When I got home the bannisters and radiators were covered in washing so there was nowhere to lay out my rubber cushion which was caked in you-know-what. So I put it over the back of my office chair and forgot about it until this morning when I finished this entry and leaned back in satisfaction. Now my hair is also covered in mud.


Barbelicious

It's been so long that I'm not sure I remember how to go fishing, let alone write it up in this thing.


I havn't set foot near water since my last diary entry here - too much going on at home, scouting round for work, finishing writing projects and starting new ones. Still, on my way up to sort my brother's broadband connection up I stopped off in Surrey to fish my favourite (indeed only) barbel river. The conditions were close to perfect. We'd had three or four days of solid rain so the river was high with plenty of flow but the forecast for Saturday and Sunday was settled with sunny intervals and warm for this time of the year.

Once again the river banks have changed. For two seasons now it's been a jungle here with only one or two fishable swims but now there are some beauties. An old guy was fishing in the top swim about 100 metres down from the weir. The bank juts out and gives you a great trotting swim where you can face sitting downstream. He had his dog with him but neither of them saw me.

I moved down to the swim I usually fish and it was free. The bank had partly collapsed and the water was coming through thick and fast but it looked - as you can see - very barbely. There are lots of fast bits of water, eddies, strange currents and, right in front of you, an enormous snag.

I baited up the swim with luncheon meat and tackled up. Blew up the cushion and sat on it. Set up the rod rest. Cast in. Enormous bite, just as I'm reaching to adjust the position of the landing net. Bugger.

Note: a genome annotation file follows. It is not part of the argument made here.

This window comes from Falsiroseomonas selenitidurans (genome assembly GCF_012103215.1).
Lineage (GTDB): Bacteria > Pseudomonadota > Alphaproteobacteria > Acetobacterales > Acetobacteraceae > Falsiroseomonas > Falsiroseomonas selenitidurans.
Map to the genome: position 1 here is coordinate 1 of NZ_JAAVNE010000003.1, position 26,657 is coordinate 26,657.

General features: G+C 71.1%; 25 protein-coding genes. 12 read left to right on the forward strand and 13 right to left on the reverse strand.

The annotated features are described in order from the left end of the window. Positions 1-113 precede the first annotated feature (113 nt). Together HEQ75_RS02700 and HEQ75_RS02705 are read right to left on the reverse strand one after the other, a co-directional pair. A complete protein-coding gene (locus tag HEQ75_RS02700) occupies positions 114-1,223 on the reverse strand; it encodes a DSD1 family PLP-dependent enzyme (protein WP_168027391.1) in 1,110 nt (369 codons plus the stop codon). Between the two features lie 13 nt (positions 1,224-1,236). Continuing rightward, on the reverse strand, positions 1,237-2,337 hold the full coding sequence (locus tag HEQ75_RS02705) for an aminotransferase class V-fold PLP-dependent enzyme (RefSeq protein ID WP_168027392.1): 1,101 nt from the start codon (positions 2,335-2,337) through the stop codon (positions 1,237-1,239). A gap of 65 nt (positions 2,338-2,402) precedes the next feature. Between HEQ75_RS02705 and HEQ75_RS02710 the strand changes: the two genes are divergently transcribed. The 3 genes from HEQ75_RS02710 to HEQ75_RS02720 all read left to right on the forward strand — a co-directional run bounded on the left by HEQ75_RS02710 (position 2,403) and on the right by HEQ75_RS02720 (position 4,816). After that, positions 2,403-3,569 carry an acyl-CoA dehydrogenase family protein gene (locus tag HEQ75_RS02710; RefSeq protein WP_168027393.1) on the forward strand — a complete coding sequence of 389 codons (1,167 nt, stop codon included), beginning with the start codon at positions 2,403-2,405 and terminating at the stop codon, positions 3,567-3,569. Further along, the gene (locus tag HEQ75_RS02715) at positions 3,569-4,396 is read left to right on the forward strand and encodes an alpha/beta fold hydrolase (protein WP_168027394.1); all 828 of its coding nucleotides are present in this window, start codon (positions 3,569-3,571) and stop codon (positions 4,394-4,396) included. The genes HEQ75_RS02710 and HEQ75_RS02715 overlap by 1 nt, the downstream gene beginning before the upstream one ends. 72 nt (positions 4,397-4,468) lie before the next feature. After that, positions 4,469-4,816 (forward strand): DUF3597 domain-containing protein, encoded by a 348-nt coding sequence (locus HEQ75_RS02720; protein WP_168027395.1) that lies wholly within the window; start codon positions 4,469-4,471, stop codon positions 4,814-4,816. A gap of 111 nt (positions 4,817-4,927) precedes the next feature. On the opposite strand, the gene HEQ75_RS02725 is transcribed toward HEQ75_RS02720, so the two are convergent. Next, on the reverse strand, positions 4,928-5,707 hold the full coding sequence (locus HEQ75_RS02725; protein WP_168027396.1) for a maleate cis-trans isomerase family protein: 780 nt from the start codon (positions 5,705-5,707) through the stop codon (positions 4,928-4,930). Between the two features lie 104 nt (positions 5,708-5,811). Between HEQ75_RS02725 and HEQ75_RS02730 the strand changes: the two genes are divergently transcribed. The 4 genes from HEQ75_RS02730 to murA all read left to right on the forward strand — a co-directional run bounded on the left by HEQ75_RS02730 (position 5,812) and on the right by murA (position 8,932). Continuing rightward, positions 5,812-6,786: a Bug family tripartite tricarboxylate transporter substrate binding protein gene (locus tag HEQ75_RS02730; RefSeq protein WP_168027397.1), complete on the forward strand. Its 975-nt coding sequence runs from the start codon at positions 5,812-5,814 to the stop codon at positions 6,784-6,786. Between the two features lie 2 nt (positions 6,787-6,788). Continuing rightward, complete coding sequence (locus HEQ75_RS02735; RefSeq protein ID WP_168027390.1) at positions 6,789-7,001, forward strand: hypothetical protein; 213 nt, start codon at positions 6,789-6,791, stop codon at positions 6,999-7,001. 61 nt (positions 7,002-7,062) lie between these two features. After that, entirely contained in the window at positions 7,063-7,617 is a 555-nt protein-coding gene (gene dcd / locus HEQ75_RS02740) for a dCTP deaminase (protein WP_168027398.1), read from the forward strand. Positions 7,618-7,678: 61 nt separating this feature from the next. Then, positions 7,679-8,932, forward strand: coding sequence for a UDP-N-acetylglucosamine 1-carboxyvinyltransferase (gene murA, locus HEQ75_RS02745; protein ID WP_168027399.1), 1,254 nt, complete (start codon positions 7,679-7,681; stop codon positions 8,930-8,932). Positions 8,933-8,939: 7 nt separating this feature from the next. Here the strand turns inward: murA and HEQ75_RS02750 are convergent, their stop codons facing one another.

Reel in, re-bait. Re-cast. Rod goes back on the rest. I wipe my hands on the cloth. The rod bends round as if attached to a small motor car and we're off....What a fight. Typical barbel. Stays close to the bottom, using all the traction it can get from its superbly designed triangular body, just hugging the river bed for all its worth.

Remember the snag? The barbel does and heads straight for it. There's been so much movement on the bottom of the river that I'm not sure where the snag is any more, but the barbel knows alright. Everything goes solid. The rod is in a hoop, 8lb Maxima thrumming. I ease off slightly and wait. After about a minute there's a succession of slow tugs and then the barbel's on the move again. About another ten feet up the river and back into the snag again. We repeat the tension-and-tug dance and eventually he comes out again. There are a couple of short dashes and another one when he breaks the surface but essentially he's done. I'm slightly disappointed that he's not bigger but it's still my first barbel of the season and my biggest fish all year. I estimate he's about 6lbs, in lovely condition and after the photos I ease him back into the water inside the net until he recovers and then, with a flick of that spade tail, he's off again.

I'm laughing. I don't mind that for the rest of the session I only get two more bites and catch an eel. Today I have caught a barbel. That's enough.


The secret bait

Having decided to try my new secret bait I felt I ought to do things properly, so I arrived at the water by about 5.00pm and left myself plenty of time to get settled and bait up with loose offerings. Once again the river has changed out of all recognition from last season. Club members have been down here already, cutting paths down to the water and making various swims safe - last season you had a choice of one and if someone was in it, you might as well have gone home. Or stayed to watch them fish.


This year we're blessed and I feel a barbel is going to come out this year for me...possibly on the secret bait.

But not this night. This night was for chub and luncheon meat (which, ever the coward, I switched to after I couldn't buy a bite on the SB). It was nice Old Oak stuff that smelled lovely. I almost ate it myself.

The chub enjoyed themselves and I caught five in about five hours, between one and a half and four pounds. Didn't photograph any of them though - nor the little pike that snatched the meat as I reeled in at about 9.00pm. He gave me a good fight though, before those fangs sliced through the line and the ledger pinged up into the tree behind me.

The river looked beautiful, just beautiful.